As shown, the example drop down menu 502 allows visitors to the web page 500 to select how they want the laptops to be sorted in the product display portion 503. In this instance, the visitor has selected to sort (e.g., filter) the products by the quality score of the specific form of the top-ranked feature (i.e., RAM capacity, in this instance). In some embodiments, a quality score for a specific form may be generated based on the quantity or quality of the product feature as embodied in the particular product being scored. For example, a laptop with 100 GB hard drive may have a higher quality score for the hard disk size product feature than a competing laptop with only a 50 GB hard drive.

In some embodiments, quality scores may be generated based on the same product reviews that are used to generate product feature rankings. This may include, for example, a computer system analyzing the sentiment associated with a specific form of a product feature not only for determining whether to increase the preliminary sentiment score for the product feature (as is described in operations 303 and 304 of FIG. 3), but also for the purpose of determining whether to increase or decrease a preliminary quality score for the specific form (e.g., with positive sentiment causing the preliminary quality score to increase and negative sentiment causing the preliminary quality score to decrease). In other embodiments, quality scores may be generated based on expert opinions about the product of interest.

As shown, the product display portion 503 shows three laptops that are ranked according to their quality scores 504, 505, and 506 for the RAM capacity product feature. Specifically, the Rebound Model 1000 Laptop has a RAM capacity quality score of 9.5 (highest), the Radar Model LX Laptop has a RAM capacity quality score of 8.7, and the Acme Model A95 Laptop has a RAM capacity score of 7.2 (lowest). In this example, the visitor may use these rankings in determining which of the three laptops should be purchased.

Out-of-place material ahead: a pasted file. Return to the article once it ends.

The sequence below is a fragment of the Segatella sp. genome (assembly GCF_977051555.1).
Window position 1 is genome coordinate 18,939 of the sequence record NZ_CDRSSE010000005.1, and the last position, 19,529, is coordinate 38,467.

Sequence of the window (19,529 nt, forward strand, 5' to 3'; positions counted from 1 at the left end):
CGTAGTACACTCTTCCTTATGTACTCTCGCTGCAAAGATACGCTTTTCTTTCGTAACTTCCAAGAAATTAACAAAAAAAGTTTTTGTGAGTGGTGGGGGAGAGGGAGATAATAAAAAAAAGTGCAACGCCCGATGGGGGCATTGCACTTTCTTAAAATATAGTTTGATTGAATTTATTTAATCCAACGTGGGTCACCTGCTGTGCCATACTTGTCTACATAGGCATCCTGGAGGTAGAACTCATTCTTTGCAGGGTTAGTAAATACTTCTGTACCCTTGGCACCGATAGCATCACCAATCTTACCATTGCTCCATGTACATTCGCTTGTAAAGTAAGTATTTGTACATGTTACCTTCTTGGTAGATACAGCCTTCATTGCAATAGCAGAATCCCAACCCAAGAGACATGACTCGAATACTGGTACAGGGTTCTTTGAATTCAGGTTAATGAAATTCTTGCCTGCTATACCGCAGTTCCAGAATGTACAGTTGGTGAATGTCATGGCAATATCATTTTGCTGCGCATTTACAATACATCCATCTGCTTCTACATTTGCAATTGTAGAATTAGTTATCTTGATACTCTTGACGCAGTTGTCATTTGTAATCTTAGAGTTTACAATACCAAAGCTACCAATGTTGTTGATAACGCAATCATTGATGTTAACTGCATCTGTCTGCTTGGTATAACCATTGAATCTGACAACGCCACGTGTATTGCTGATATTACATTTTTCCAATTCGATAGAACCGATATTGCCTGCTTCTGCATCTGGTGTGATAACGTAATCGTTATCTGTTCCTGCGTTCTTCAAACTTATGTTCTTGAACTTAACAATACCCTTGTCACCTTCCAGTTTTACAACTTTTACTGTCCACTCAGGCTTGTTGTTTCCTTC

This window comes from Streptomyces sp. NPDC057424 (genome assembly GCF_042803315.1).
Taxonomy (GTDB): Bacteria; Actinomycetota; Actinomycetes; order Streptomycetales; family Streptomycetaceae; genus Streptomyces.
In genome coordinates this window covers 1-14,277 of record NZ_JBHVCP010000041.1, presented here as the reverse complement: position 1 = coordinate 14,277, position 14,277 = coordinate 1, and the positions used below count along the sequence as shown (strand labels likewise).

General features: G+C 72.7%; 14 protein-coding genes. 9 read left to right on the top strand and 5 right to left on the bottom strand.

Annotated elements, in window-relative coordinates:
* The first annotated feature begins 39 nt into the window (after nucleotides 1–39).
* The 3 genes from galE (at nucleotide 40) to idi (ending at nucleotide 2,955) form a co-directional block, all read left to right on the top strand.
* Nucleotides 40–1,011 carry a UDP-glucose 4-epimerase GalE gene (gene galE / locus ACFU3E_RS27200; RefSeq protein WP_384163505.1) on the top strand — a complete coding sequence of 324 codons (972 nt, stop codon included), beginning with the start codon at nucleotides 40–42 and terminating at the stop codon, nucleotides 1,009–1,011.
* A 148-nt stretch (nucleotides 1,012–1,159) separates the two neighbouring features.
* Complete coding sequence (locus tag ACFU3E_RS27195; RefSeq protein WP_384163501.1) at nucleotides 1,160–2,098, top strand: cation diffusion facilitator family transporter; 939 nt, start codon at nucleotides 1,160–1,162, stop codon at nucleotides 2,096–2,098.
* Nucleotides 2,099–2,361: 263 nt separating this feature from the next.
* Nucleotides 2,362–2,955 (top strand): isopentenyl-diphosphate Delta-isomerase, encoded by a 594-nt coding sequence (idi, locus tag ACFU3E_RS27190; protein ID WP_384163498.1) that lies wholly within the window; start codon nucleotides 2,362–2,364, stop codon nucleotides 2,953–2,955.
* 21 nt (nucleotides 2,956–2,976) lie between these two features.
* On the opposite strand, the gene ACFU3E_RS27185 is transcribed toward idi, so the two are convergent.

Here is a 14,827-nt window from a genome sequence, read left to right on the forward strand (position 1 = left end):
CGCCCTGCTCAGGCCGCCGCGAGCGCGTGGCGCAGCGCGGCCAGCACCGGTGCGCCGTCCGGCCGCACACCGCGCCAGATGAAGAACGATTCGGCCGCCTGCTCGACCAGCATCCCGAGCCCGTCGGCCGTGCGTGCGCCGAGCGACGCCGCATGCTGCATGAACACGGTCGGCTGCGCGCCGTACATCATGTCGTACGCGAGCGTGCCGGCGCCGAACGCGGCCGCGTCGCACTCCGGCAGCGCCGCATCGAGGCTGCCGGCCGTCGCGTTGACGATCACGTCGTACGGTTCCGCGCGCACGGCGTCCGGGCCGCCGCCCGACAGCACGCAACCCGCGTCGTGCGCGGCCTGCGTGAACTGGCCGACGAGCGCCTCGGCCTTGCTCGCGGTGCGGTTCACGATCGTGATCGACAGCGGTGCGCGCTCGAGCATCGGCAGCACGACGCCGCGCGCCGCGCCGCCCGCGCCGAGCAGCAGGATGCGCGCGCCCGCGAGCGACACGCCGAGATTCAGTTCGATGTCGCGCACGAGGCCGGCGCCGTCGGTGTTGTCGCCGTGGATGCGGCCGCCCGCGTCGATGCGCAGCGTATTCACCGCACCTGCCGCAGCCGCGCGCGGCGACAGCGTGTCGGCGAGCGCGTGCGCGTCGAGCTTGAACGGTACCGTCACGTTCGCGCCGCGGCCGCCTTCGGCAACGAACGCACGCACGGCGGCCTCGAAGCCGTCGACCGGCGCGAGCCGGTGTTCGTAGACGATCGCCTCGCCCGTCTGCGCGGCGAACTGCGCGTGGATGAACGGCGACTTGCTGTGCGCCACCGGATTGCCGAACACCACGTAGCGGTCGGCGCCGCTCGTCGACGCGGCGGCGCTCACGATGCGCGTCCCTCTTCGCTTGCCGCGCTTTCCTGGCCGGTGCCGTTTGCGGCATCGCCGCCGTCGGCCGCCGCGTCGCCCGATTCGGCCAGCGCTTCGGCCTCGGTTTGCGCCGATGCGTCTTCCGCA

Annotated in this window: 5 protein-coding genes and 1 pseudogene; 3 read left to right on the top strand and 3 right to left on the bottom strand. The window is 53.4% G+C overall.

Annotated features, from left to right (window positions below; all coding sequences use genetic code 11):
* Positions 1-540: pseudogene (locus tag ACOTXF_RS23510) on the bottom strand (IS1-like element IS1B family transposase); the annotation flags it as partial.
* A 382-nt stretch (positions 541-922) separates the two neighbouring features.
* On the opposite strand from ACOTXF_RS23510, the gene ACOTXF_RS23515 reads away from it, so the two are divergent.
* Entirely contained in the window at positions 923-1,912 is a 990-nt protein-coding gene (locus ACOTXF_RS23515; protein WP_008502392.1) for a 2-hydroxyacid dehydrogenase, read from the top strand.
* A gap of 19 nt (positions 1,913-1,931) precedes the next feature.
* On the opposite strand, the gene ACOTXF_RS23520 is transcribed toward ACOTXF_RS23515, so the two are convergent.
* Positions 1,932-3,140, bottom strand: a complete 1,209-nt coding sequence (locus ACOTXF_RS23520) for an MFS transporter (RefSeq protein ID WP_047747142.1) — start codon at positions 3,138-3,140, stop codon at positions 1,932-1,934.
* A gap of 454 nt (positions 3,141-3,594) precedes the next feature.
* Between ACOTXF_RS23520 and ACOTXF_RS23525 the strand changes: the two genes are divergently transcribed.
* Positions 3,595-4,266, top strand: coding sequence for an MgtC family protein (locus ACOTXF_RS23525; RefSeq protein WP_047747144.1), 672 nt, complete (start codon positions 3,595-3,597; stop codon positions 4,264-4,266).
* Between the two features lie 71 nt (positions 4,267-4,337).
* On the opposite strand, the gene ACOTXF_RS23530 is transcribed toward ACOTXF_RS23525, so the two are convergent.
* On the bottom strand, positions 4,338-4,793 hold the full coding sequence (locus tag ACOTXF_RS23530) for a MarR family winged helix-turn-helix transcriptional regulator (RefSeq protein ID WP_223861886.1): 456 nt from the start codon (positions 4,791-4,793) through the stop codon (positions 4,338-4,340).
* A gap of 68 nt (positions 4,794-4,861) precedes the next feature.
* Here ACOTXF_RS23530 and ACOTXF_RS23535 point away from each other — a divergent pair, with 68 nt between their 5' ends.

As shown, the example auction web page 500 also includes four hyperlinks 507, 508, 509, and 510. Of these, hyperlinks 507-509 are labeled as “Relevant Reviews” and may be used to provide visitors to the page 500 with access to the underlying evidence that a computer system used to derive the quality scores 504-506 for each of the three displayed products. For example, hyperlink 507 may provide a link to a separate window that is populated with forty consumer product reviews wherein the reviewer's all wrote very positively about the RAM capacity of the Rebound Model 1000 Laptop, which caused its quality score 504 to be high. For another example, hyperlink 509 may provide a link to a separate webpage that includes an expert opinion giving only a middling review to the RAM capacity of the Acme Model A95 Laptop, which caused its quality score 506 to be middling.

The fourth hyperlink 510 on the web page 500 may be used to provide visitors with access to the underlying evidence that a computer system (e.g., the computer system performing operations of the method 300 of FIG. 3) used to derive the listed rankings 501. For example, hyperlink 510 may provide a link to a database that includes laptop product reviews sorted by sentiment about specific forms of product features referenced in each review. A quick glance through the database by the visitor may reveal that there are several hundred laptop product reviews that include sentiment about specific forms of RAM capacity but only a couple product reviews that include sentiment about specific forms of the number of USB ports.

While in the depicted example, only the quality scores of the top-ranked feature are used to rank the products, other product ranking schemes employing other filter criteria are also possible. For example, in some embodiments, the quality scores for all of the ranked product features may be used as the criteria for filtering the products, with the higher-ranked product features counting for more relative weight. For example, in some embodiments, a visitor may adjust the preferences on the web page to indicate that only products having a minimum level of quality (e.g., quality score) for a particular product feature ranked as important should be displayed to the visitor.